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Sea Rover (S. P. 1014)


The Navy retained the name carried by this vessel at the time of her acquisition.

(S. P. 1014: tonnage 199 (gross register); length 121'0"; breadth on load waterline 24'6"; draft 14'0" (mean); speed 10.0 knots; complement 20; armament 1 3-inch, 2 machine guns)

Sea Rover, a single-screw tug built in 1902 at San Francisco, Calif., by the Fulton Iron Works, was purchased by the U.S. Navy with an eye towards her serving as a minesweeper, on 11 December 1917 through the United States Shipping Board from the Shipowners & Merchants Tugboat Co., San Francisco, and, assigned the identification number S. P. 1014, was commissioned on 31 January 1918, Lt. (j.g.) Frank M. Cook, USNRF, in command.

Sea Rover sailed from Mare Island on 11 February 1918 towing three barges to the Atlantic coast. She underwent repairs at Norfolk, Va., and served briefly as station tug at New London, Ct., before arriving at Bermuda on 18 May 1918 to serve in the same capacity there.

As her machinery was considered too unreliable for convoy work, Sea Rover remained at Bermuda for over a year, primarily engaged in towing in the harbor and near the islands. However, on 2 September 1918, Sea Rover sailed to escort Barry (Coast Torpedo Vessel No. 2) to Charleston, S. C. Barry released the tug on 3 September and directed her to return to Bermuda; but, on the following day, Sea Rover ran into a hurricane. During the next two days, the ship cracked a seam in a fuel tank, developed a severe list which caused her to send an SOS, and finally took refuge in the Bahamas on 7 September. Bermuda did not hear of her arrival there and, after an unsuccessful search, reported her lost at sea on 9 September. Sea Rover later underwent repairs at Jacksonville, Fla., and returned to Bermuda on 14 October, assigned to the Patrol Force.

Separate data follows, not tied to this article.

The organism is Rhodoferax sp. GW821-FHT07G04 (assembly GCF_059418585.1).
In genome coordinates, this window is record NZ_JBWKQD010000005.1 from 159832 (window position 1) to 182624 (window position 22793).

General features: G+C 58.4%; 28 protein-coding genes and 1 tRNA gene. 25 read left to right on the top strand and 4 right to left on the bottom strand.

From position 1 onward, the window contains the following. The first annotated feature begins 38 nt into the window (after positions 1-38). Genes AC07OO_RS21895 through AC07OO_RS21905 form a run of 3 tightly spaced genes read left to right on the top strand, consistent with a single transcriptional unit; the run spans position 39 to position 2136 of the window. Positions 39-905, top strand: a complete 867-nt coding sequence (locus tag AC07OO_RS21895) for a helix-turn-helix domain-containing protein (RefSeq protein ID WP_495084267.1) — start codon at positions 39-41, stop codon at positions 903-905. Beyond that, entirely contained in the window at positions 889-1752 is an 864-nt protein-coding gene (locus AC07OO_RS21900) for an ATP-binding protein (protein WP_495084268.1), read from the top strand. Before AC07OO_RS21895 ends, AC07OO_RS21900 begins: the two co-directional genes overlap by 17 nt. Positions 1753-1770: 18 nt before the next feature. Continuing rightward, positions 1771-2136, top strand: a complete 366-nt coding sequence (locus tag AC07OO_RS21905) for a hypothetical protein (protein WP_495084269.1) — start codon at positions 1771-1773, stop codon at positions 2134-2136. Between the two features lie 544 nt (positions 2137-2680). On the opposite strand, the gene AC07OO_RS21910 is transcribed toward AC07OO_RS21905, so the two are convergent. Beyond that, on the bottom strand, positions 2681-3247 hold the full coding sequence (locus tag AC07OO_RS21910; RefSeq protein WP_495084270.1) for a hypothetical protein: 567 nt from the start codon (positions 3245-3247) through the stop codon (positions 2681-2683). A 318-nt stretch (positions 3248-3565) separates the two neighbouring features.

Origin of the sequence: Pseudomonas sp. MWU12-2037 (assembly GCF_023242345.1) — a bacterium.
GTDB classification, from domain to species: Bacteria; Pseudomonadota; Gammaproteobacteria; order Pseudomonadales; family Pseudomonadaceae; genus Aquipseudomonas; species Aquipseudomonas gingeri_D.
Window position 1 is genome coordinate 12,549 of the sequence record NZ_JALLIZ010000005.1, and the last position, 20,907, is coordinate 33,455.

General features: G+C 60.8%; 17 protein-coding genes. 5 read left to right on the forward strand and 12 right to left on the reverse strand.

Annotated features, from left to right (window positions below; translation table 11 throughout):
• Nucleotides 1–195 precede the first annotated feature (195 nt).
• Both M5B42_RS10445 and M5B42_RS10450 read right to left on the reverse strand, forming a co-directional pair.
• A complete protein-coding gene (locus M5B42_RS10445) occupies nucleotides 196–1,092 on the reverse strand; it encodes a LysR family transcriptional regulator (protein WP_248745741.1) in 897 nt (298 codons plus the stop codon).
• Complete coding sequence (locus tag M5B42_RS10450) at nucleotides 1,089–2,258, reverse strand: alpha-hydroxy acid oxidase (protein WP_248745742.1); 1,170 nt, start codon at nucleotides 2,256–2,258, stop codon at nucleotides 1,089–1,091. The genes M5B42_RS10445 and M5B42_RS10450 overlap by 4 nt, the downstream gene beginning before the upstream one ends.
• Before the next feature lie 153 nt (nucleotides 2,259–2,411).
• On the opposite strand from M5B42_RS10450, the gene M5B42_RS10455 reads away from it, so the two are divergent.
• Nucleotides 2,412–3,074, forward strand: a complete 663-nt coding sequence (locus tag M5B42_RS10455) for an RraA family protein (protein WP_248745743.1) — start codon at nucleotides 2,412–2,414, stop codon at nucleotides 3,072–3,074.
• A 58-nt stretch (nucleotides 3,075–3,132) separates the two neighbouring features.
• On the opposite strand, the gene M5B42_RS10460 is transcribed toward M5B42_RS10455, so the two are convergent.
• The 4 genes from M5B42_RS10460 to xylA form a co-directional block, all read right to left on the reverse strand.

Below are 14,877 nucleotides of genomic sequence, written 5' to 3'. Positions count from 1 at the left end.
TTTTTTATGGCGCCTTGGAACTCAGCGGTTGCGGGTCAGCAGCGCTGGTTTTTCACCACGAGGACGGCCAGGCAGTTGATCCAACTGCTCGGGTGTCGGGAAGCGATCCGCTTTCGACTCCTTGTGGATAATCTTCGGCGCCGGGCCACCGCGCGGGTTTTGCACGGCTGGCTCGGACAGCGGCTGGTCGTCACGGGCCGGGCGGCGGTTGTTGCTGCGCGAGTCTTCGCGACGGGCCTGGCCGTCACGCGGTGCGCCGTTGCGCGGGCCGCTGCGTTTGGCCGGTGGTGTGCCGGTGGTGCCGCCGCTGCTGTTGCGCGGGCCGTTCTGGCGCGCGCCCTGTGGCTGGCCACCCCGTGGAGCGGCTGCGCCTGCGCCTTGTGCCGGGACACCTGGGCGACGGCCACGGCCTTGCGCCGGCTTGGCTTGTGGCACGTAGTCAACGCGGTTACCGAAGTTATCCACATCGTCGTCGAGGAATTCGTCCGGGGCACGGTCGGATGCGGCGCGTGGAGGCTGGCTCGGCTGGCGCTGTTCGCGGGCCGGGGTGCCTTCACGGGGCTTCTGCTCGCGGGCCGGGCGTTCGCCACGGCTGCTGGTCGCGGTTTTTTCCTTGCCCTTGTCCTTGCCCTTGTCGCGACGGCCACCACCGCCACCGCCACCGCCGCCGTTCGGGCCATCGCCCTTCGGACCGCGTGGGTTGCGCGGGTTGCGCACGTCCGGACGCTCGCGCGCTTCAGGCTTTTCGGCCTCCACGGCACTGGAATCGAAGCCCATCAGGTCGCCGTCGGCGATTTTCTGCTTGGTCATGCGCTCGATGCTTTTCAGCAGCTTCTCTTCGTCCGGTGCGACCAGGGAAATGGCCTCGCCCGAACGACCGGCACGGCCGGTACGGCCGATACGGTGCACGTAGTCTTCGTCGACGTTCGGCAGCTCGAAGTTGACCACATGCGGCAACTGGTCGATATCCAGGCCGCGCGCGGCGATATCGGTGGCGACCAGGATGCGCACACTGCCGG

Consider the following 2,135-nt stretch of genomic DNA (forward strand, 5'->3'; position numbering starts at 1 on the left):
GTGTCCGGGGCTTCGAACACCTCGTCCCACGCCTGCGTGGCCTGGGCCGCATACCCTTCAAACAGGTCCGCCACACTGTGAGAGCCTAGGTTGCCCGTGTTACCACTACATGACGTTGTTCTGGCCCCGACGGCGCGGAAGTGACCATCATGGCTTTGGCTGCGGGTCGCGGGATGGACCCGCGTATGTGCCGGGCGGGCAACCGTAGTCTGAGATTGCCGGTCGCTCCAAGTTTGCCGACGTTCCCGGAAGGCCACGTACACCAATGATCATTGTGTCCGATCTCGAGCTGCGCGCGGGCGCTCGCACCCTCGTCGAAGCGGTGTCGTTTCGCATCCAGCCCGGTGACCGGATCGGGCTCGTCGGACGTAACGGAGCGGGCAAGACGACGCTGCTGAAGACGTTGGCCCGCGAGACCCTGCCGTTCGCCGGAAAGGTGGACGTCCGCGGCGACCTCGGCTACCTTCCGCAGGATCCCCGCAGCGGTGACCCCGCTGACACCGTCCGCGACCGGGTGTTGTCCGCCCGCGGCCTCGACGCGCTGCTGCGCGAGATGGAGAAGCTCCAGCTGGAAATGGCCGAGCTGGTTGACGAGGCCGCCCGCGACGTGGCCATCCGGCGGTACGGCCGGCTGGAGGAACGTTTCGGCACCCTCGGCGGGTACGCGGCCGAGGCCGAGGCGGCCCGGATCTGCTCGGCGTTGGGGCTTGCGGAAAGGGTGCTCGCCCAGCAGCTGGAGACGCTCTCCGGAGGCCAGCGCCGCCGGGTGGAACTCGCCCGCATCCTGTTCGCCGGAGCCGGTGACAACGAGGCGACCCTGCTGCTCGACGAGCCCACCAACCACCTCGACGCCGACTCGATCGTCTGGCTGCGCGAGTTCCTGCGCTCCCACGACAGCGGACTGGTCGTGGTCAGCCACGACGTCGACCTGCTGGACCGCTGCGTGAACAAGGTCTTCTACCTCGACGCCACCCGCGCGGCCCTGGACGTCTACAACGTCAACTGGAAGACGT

Sea Rover again left Bermuda on 10 May 1919 to escort 40 submarine chasers to Charleston, but arrived there herself on the end of a towline due to a boiler failure. She returned to duty at Bermuda on 10 June, but was detached from duty there on 1 July. Departing Bermuda on 14 July, she towed a gunnery target to the west coast and arrived at San Francisco on 27 September. There she was drydocked and then laid up in reserve with a caretaker crew. 

Designated as an ocean-going tug, AT-57, on 1 July 1920, Sea Rover was decommissioned on 4 March 1921. Stricken from the Navy Register effective the date of her final sale, she was sold on 25 February 1922 to R. W. Greene of San Francisco. She then remained in service with the Shipowners & Merchants Tugboat Co., employed In "harbor and coast towing" until taken out of service and broken up for scrap in 1949 by the Learner Company, of Oakland, California.

Updated, Robert J. Cressman

15 May 2024

Published: Wed May 15 12:13:45 EDT 2024